|Publication number||US9604059 B2|
|Application number||US 14/626,732|
|Publication date||28 Mar 2017|
|Filing date||19 Feb 2015|
|Priority date||2 Apr 2012|
|Also published as||EP2819742A1, EP2819742A4, US8676331, US9002460, US20130261697, US20140200627, US20150217114, US20170239479, WO2013151906A1|
|Publication number||14626732, 626732, US 9604059 B2, US 9604059B2, US-B2-9604059, US9604059 B2, US9604059B2|
|Original Assignee||Nevro Corp.|
|Export Citation||BiBTeX, EndNote, RefMan|
|Patent Citations (282), Non-Patent Citations (40), Classifications (10), Legal Events (3)|
|External Links: USPTO, USPTO Assignment, Espacenet|
The present application is a continuation of U.S. patent application Ser. No. 14/167,968, filed Jan. 29, 2014, which is a continuation of U.S. patent application Ser. No. 13/831,539, filed Mar. 14, 2013, which claims priority to U.S. Provisional Application 61/619,358, filed Apr. 2, 2012, each of which are incorporated herein by reference. To the extent the foregoing application and/or any other materials conflict with the present disclosure, the present disclosure controls.
The present disclosure is directed generally to devices for controlling spinal cord modulation for inhibiting pain, and associated systems and methods, including simplified controllers.
Neurological stimulators have been developed to treat pain, movement disorders, functional disorders, spasticity, cancer, cardiac disorders, and various other medical conditions. Implantable neurological stimulation systems generally have an implantable pulse generator and one or more leads that deliver electrical pulses to neurological tissue or muscle tissue. For example, several neurological stimulation systems for spinal cord stimulation (SCS) have cylindrical leads that include a lead body with a circular cross-sectional shape and one or more conductive rings spaced apart from each other at the distal end of the lead body. The conductive rings operate as individual electrodes and, in many cases, the SCS leads are implanted percutaneously through a large needle inserted into the epidural space, with or without the assistance of a stylet.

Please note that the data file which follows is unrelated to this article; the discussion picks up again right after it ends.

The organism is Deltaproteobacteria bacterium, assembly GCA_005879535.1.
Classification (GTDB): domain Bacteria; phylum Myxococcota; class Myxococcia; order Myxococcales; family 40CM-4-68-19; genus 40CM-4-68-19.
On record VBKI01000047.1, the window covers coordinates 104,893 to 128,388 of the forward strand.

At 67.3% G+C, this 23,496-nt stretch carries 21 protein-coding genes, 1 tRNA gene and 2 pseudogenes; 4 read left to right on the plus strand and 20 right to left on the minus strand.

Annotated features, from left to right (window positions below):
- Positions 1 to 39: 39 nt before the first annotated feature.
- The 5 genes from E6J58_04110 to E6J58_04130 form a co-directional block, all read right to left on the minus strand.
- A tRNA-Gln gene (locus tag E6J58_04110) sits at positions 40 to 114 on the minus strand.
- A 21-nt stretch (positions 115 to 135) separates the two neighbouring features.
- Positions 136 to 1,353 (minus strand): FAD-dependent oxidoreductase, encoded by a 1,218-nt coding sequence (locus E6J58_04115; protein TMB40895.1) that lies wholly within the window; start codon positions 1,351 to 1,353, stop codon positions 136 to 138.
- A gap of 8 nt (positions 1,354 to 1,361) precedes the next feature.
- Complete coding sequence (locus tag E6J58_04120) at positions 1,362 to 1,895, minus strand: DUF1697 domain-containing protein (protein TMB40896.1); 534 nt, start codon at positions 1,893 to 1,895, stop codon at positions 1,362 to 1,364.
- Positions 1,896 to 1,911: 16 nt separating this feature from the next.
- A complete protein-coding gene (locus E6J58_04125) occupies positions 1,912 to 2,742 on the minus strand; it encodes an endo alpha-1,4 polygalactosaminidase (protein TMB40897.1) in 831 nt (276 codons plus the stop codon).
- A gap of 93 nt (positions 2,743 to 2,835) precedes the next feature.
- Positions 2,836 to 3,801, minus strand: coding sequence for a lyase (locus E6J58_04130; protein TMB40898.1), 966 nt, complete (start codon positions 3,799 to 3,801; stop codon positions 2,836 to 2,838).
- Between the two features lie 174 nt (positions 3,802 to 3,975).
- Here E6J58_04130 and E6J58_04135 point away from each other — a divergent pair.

Once implanted, the pulse generator applies electrical pulses to the electrodes, which in turn modify the function of the patient's nervous system, such as by altering the patient's responsiveness to sensory stimuli and/or altering the patient's motor-circuit output. In pain treatment, the pulse generator applies electrical pulses to the electrodes, which in turn can generate sensations that mask or otherwise alter the patient's sensation of pain. For example, in many cases, patients report a tingling or paresthesia that is perceived as more pleasant and/or less uncomfortable than the underlying pain sensation. While this may be the case for many patients, many other patients may report less beneficial effects and/or results. Accordingly, there remains a need for improved techniques and systems for addressing patient pain.